Yet the mindset of the entire apparatus needed to change, and needed time to change. 'Post-Soviet Mentality' was a condition of inertia, of awaiting direction from on high, of an absence of initiative and lateral thinking and commercial imagination, which was vividly evident to foreigners experienced in commerce and economics entering the newly-opened corridors of Kazakhstan's bureaucracy and supposedly liberated economy. Political and economic freedom was a wholly novel reality for both President and people. Yet how to exploit such golden freedoms?
A measure of popular disillusion was inevitable after Kazakhstan acquired independence in 1991. The early setbacks are discussed elsewhere in this book. Yet after the President's candidacy in 1991, supported by 98.7 per cent of those voting, the referendum to approve the constitutional changes of 1995 extending his term of office and strengthening Presidential powers was again substantially approved by the electorate. Nearly four years later, in January 1999, his re-election was massively endorsed by the vote. The people as a whole are unquestionably glad to have him.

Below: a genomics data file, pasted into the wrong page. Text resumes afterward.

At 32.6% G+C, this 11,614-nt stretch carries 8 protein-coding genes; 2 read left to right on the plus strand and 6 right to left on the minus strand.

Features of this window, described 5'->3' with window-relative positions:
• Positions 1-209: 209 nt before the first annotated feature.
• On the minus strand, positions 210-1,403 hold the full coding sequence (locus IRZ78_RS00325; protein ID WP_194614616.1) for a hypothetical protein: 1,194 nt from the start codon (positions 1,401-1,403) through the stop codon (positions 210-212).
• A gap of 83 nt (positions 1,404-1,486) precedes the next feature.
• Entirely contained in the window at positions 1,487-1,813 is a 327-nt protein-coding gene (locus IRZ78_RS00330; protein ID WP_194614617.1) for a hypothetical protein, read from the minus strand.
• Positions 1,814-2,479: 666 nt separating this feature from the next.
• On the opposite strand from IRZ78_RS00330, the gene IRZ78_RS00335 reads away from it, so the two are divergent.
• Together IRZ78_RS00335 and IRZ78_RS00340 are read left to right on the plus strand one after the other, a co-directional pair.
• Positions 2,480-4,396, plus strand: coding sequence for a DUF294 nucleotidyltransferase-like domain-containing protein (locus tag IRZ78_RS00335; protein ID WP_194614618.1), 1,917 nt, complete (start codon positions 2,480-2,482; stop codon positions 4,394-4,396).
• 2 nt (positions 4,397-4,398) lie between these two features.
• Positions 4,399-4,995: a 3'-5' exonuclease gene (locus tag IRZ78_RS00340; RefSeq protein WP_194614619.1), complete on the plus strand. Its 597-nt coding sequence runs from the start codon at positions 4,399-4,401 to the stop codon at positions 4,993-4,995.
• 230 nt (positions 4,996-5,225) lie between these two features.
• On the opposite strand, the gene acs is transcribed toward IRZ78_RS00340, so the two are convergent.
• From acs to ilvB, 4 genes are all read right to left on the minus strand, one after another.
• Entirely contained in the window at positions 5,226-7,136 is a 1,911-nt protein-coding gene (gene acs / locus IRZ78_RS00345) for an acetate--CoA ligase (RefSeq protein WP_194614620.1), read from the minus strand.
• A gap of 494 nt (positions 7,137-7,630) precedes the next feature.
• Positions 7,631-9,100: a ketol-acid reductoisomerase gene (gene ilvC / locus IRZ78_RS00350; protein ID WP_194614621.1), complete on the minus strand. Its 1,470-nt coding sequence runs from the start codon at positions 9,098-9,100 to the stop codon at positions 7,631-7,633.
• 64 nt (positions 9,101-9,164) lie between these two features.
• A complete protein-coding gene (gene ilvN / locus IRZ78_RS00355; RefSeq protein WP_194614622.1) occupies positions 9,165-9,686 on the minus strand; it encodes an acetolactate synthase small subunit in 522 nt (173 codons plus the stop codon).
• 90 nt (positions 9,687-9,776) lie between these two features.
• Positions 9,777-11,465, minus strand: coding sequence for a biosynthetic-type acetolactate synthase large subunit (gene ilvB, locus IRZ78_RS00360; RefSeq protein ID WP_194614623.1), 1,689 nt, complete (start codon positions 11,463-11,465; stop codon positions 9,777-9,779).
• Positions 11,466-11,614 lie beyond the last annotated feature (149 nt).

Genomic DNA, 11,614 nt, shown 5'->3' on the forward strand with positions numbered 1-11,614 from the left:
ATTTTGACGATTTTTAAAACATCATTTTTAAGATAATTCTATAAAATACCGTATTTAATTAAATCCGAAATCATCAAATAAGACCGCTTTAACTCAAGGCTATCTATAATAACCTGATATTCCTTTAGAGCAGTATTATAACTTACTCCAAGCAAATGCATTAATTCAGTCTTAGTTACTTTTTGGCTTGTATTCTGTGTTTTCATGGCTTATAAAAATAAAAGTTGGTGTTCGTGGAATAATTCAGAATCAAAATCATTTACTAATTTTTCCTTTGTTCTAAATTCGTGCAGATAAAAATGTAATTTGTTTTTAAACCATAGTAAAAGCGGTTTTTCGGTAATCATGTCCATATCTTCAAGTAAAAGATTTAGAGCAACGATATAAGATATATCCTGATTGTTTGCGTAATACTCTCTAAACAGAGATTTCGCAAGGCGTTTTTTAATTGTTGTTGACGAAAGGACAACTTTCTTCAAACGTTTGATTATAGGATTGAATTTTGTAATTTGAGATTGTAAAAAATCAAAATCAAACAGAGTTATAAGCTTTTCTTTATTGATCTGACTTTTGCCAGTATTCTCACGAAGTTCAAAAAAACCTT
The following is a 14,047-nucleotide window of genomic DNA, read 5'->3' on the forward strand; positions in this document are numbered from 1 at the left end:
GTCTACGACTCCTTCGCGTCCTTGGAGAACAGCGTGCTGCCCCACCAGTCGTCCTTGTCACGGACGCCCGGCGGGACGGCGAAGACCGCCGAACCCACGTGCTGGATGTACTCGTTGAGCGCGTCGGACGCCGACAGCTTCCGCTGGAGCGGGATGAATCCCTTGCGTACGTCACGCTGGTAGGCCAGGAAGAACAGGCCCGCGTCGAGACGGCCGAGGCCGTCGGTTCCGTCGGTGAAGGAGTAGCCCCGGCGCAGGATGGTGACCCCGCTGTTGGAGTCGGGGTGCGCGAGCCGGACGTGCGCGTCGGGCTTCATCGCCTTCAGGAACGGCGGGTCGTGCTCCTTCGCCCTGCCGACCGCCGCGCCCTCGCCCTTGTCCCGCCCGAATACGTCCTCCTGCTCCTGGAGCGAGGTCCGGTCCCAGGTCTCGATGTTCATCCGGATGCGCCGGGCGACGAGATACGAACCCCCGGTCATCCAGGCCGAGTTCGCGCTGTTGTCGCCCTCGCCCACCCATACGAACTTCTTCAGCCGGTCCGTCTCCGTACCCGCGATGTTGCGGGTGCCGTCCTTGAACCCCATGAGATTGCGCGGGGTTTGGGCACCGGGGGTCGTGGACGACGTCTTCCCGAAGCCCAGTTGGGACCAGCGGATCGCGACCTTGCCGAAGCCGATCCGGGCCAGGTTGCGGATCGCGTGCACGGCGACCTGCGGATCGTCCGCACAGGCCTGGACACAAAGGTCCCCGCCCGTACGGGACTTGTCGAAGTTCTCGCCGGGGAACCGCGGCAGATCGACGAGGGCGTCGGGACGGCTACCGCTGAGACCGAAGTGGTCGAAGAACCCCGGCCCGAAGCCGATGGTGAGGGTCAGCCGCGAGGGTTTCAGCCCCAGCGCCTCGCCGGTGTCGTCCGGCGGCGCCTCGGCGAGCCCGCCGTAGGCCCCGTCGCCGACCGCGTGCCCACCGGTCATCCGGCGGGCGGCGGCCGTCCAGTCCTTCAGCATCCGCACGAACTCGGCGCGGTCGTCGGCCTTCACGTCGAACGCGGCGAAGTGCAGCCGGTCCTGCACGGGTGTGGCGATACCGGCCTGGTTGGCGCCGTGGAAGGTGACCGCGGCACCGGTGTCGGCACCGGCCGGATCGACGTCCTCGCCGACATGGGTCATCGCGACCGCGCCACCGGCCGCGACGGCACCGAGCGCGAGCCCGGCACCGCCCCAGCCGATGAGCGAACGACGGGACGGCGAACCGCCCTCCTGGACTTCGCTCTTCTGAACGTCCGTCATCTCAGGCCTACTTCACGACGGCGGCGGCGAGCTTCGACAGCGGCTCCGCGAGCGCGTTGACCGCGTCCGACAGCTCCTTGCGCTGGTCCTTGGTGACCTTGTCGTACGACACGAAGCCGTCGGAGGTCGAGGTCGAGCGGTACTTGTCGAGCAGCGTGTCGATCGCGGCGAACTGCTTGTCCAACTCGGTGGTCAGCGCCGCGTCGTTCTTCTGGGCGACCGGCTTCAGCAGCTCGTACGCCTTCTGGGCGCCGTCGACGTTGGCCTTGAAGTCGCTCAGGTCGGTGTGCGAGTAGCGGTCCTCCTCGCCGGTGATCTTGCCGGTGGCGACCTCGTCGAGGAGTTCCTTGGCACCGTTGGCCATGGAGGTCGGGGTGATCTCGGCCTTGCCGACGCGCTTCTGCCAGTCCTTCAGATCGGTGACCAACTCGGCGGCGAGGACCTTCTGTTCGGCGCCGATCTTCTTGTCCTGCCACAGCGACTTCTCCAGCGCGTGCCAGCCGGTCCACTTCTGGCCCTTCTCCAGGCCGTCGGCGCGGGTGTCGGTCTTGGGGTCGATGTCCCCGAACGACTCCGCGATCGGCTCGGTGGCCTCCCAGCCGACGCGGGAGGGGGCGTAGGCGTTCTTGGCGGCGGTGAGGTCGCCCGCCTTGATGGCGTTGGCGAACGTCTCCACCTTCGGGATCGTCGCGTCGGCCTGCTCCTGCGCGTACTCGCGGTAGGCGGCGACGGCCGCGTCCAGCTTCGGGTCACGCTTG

He is widely recognised as a Kazakh patriot: whatever his own ambitions, he is known to have the interests of the country at heart. He is seen as wise in the handling of the country's highly significant ethnic minorities (notably the Russian element) and to be a symbol of national unity. He is a fierce guardian of the potential for prosperity offered by the country's vast hydrocarbon reserves.
Internationally, he is respected for his decisive rejection of what might have seemed a nuclear option, and as a force for Central Asian stability. He is known as a daring bargainer - not to say a brinkman - for the best possible deal from the multi-national commercial interests with which he must work to exploit his country's wealth and build its future.
Nazarbayev is as yet a stranger to the caprice of the democratic whim. He has signed up Kazakhstan to the democratic and humanitarian premises of the European community. He is still unpractised at the skills and style of handling dissent in an open society, and perhaps supposes that this Kazakhstan, albeit coming of age, has not yet attained to the political maturity of brooking an active and organised opposition, as among the western democracies with their vaunted electoral choices and their supposed transparency of government. He knows there is 'jam tomorrow' in Kazakhstan. He will not want to pass on his power to others before his people have experienced in their homes and lives the benefits of his economic strategy and he has felt the brush of a genuine kiss of popular gratitude.